Those of you who track my movements probably know that I've been in NYC on business for almost three weeks. I'm staying in corporate housing run by Marriott, in a two-bedroom apartment that has somewhat more personality than George Clooney's midwestern studio in Up in the Air.
There's one laundry room, on the ground floor. Even though I bought more clothing than I needed, I've had to do laundry twice in three weeks.
So, to do laundry here, you have to purchase a little debit card. You put a $10 bill - no more, no less, no other way to pay - into a machine and it gives you a card with $5 on it. That's right. You pay $5 for the card. If you need more money than that to do laundry - and trust me, you do - you reinsert the card, then put a $5, $10, or $20 bill into the same machine. OR, you can put the card into the adjacent machine and add laundry money to it using your debit or credit card. But you can't buy the card and the initial deposit using a debit or credit card, because the machine that takes plastic doesn't dispense cards. It only adds money to them.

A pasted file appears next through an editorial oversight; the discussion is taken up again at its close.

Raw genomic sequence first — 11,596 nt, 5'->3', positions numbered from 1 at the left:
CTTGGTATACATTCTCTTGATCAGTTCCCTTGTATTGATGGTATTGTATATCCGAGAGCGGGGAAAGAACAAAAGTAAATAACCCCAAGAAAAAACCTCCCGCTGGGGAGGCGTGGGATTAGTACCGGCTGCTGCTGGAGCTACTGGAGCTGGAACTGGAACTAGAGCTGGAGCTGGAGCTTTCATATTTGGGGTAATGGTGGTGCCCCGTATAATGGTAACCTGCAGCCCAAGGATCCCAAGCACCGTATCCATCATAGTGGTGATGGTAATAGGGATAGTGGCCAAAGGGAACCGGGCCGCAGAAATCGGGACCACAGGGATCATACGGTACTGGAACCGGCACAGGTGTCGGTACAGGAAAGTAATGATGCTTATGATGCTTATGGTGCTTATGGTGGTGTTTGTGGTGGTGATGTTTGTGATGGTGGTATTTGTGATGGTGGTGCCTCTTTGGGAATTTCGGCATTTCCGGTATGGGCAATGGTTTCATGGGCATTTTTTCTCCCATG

That's right. It's 2010, and the designers of these machines couldn't figure out a way to combine their functions. Or to allow people to use coinage in them. Or to give change back from a $20 bill.